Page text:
With La Liga and the Bundesliga kicking off this weekend, joining France’s Ligue 1 that started last weekend and Italy’s Serie A not far away, what better time to look forward to what’s ahead for the 2019/20 European football season.
It’s a familiar pay-to-win script. Spend money that guarantees access to the highest level of club football, see off clubs on less of a budget.
It makes no sense to spend hundreds of millions in transfer fees for a squad that can’t beat teams on less of a budget.
It’s those escalating transfer fees, driving unsavoury practices which lead to the exploitation of players, that have helped to destroy the competitive balance between the top and the rest and that football is ever more the domain of the richest. This is why the end to the transfer fee may have arrived.
Rarely a day goes by without talking about a player and a transfer fee. Every day there is speculation about potential transfer fees for potential future transfers.
Transfer fees bring the whole game into some sort of disrepute because nobody is worth the money that is paid for players.
John cost Everton $130 million to trigger a release and transfer him from Benfica. David cost Marseille $100 million to trigger a release and transfer him from Parma. No-one can point at a part of the Everton man’s body and tell us it’s worth $30 million more than the Marseille man.
Is he 30 per cent better? How would you even go about proving someone is 30 per cent better? There is nothing tangible that either justifies the difference between the two fees or the level of the fees.
With that, an idea was raised for putting the brakes on fees, including the use of an algorithm, or set of mathematical rules, to calculate the value of players and is being given consideration. Also, capping transfer fees to 5 per cent of club revenue.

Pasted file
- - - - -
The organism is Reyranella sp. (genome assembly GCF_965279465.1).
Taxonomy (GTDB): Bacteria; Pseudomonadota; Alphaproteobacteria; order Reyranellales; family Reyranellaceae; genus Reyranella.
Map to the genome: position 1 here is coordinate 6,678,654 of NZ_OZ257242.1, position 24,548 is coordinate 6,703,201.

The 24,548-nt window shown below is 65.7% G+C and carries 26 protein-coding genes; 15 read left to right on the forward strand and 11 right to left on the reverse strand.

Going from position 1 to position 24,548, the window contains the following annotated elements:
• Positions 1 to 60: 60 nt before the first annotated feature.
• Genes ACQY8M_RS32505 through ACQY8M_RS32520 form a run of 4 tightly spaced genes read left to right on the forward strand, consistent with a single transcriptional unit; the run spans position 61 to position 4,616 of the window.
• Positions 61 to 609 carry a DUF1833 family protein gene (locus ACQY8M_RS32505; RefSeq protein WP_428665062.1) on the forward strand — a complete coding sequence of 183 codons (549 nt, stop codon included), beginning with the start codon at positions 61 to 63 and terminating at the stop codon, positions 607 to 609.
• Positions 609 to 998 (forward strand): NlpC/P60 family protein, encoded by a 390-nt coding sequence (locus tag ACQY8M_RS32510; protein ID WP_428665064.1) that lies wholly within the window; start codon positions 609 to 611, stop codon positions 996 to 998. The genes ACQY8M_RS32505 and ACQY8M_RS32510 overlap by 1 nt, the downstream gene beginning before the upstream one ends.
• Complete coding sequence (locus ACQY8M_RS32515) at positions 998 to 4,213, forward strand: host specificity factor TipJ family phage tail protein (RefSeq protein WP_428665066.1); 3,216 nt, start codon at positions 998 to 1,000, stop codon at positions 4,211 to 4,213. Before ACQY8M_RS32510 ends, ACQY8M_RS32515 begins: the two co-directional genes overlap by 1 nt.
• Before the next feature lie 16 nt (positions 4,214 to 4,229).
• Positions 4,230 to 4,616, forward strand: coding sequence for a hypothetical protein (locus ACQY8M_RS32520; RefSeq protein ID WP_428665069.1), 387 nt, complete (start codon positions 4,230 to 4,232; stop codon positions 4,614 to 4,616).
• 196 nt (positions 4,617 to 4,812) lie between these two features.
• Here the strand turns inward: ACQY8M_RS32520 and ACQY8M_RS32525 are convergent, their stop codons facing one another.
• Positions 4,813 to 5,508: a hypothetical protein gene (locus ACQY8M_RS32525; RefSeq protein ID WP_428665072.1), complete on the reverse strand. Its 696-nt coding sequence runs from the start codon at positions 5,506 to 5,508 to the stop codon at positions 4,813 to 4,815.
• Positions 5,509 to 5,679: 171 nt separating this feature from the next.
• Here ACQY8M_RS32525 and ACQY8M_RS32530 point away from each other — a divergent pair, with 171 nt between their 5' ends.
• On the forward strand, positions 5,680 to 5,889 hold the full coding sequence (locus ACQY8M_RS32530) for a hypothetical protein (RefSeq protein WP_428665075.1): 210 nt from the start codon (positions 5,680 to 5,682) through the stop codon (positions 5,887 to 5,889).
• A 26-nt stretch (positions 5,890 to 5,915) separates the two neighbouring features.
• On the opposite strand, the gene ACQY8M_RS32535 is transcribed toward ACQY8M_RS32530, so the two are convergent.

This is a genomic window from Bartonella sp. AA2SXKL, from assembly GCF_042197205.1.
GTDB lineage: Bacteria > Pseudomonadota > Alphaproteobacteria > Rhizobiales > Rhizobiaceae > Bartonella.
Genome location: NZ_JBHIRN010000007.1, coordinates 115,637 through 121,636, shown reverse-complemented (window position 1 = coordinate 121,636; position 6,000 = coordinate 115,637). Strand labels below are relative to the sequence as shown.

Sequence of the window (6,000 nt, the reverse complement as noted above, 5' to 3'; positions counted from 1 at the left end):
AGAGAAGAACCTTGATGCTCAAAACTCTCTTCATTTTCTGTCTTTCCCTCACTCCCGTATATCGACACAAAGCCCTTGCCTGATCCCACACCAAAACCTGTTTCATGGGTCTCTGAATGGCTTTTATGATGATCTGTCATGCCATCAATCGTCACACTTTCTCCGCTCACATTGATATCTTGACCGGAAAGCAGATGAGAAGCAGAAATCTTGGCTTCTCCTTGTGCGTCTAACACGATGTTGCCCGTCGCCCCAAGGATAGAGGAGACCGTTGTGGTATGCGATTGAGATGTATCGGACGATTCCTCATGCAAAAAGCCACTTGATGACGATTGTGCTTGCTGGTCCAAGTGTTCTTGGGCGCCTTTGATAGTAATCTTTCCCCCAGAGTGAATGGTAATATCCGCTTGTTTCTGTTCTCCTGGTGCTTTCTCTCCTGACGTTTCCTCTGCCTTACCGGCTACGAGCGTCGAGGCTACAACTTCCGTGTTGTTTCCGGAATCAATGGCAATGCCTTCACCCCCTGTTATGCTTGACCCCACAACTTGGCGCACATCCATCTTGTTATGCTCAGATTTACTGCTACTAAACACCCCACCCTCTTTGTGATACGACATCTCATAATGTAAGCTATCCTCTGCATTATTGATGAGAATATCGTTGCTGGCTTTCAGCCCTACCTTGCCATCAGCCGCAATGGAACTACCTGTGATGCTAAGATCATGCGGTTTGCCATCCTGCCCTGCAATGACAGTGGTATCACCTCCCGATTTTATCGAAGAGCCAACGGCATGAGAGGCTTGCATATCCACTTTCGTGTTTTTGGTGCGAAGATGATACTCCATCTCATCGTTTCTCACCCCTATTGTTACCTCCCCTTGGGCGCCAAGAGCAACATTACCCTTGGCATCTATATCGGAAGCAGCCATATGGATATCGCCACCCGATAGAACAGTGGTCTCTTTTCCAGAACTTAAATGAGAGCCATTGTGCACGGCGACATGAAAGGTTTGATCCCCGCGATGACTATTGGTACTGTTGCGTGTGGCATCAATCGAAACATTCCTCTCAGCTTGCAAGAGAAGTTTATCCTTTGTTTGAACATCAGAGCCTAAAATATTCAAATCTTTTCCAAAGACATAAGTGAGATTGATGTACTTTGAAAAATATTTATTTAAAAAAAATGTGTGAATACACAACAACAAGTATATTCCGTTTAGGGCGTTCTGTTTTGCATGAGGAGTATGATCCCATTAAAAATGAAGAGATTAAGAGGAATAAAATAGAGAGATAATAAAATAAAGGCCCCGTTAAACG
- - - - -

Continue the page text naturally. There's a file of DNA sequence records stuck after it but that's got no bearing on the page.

As fees spiral ever upwards, unless a player has scored four goals and saved somebody’s life by the end of it, people may feel they’re not really worth the money. It is a mental discomfort between the football financial world and the normal world in which we live.
In a FIFA report titled, White Paper: Transfer System Reform 2018, the original rules had not intended to create a transfer fee market and the authors called for a renewed focus on solidarity rather than speculation.
Among the multiple failings in the current system, one of the main is various abuses at the expense of young players and the integrity of competitions.
There are few if any, other professions where the company you work for demands an arbitrary fee, to release your registration with that company, so you can negotiate another contract of employment elsewhere. You’d be outraged if you worked for Big W and they had the right to deny you the chance to take a job at K Mart and demanded a fee from K Mart in order to let you go.
It’s like cigarettes and lung cancer. At some point, someone joined the dots. Where are we at in joining those dots for our issue?
In Australia, we don’t have transfer fees. If a player or club break their contract then the remainder of the contract is paid by the guilty party.